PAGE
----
Jack Hirschman (December 13, 1933 – August 22, 2021) was born in New York City and grew up in the Bronx. A copyeditor with the Associated Press in New York as a young man, his earliest brush with fame came from a letter Ernest Hemingway wrote to him, published after Hemingway’s death as “A Letter to a Young Writer”. Hirschman earned degrees from City College of New York and Indiana University, where he studied comparative literature. He was a popular and innovative professor at UCLA in the 1970s, before he was fired for his anti-war activities. Hirschman lived in California ever since, making an artistic and political home in the North Beach district of San Francisco. The former poet laureate of San Francisco, Hirschman’s style has been compared to poets ranging from Walt Whitman to Hart Crane to Dylan Thomas, and Beat poets such as Allen Ginsberg. His poems’ commitment to leftist politics draws comparisons to Vachel Lindsay and Pablo Neruda. Hirschman died at his home in the city on Sunday.
Lawrence Ferlinghetti, a poet, publisher and political iconoclast who inspired and nurtured generations of San Francisco artists and writers from City Lights, his famed bookstore, died on Monday at his home in San Francisco. He was 101.
Ferlinghetti befriended, published and championed many of the major Beat poets, among them Allen Ginsberg, Gregory Corso and Michael McClure, who died in May. His connection to their work was exemplified — and cemented — in 1956 with his publication of Ginsberg’s most famous poem, the ribald and revolutionary “Howl,” an act that led to Mr. Ferlinghetti’s arrest on charges of “willfully and lewdly” printing “indecent writings.”
In a significant First Amendment decision, he was acquitted, and “Howl” became one of the 20th century’s best-known poems. (The trial was the centerpiece of the 2010 film “Howl,” in which James Franco played Ginsberg and Andrew Rogers played Mr. Ferlinghetti.)
His most successful collection, “A Coney Island of the Mind” (1958), attracted attention when one of the poems was attacked as blasphemous by a New York congressman, Steven B. Derounian, who called for the investigation of a state college where it was being taught, saying the poem ridiculed the crucifixion of Christ.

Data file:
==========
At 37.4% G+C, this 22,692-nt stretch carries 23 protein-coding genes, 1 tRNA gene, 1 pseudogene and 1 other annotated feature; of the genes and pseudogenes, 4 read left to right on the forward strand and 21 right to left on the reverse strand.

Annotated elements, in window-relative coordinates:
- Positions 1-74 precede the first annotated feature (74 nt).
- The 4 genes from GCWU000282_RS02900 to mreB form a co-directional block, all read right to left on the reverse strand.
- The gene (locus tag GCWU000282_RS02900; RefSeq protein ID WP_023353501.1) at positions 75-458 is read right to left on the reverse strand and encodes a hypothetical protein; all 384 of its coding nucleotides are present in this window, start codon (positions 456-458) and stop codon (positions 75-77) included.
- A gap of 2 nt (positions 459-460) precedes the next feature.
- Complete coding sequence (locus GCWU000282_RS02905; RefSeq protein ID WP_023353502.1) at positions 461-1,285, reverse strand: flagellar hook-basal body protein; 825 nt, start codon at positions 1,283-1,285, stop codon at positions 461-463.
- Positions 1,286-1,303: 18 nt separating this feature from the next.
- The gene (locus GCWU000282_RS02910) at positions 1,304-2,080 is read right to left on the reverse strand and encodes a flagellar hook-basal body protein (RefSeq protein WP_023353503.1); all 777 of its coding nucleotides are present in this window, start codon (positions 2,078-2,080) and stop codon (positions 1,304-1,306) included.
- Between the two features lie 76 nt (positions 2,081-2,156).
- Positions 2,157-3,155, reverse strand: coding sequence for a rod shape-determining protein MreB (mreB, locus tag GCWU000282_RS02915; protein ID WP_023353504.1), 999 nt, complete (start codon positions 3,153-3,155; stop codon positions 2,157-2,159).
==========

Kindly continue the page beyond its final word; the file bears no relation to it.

Despite the controversy it generated — or perhaps, at least in part, because of it — “A Coney Island of the Mind” was a sensation. It became one of the most successful books of American poetry ever published. It has been translated into multiple languages; according to City Lights, more than a million copies have been printed.
Mr. Ferlinghetti went west in early 1951, landing in San Francisco with a sea bag and little else. After months in a low-rent apartment he found North Beach, even as San Francisco itself was fast becoming fashionable among intellectuals and a generation of young people for whom “establishment” was a dirty word.
Mr. Ferlinghetti’s life changed in 1953, when he and Peter Martin opened the City Lights Pocket Book Shop, which originally carried nothing but paperbacks at a time when the publishing industry was just beginning to take that format seriously. The store would soon became a kind of repository for books that other booksellers ignored and a kind of salon for the authors who wrote them — a place “where you could find these books which you couldn’t find anywhere,” he said, crediting Mr. Martin with the concept. Each man put in $500, and City Lights opened.
“And as soon as we got the door opened,” Mr. Ferlinghetti later remembered, “we couldn’t get it closed.”
In 1955 Mr. Ferlinghetti, by then the sole owner of City Lights, started publishing poems, including his own.
A year later his City Lights imprint published Ginsberg’s “Howl and Other Poems,” and before long he was in court defending poets’ free-speech rights and helping to make himself — and the Beats he had adopted — famous in the process.
— Jesse McKinley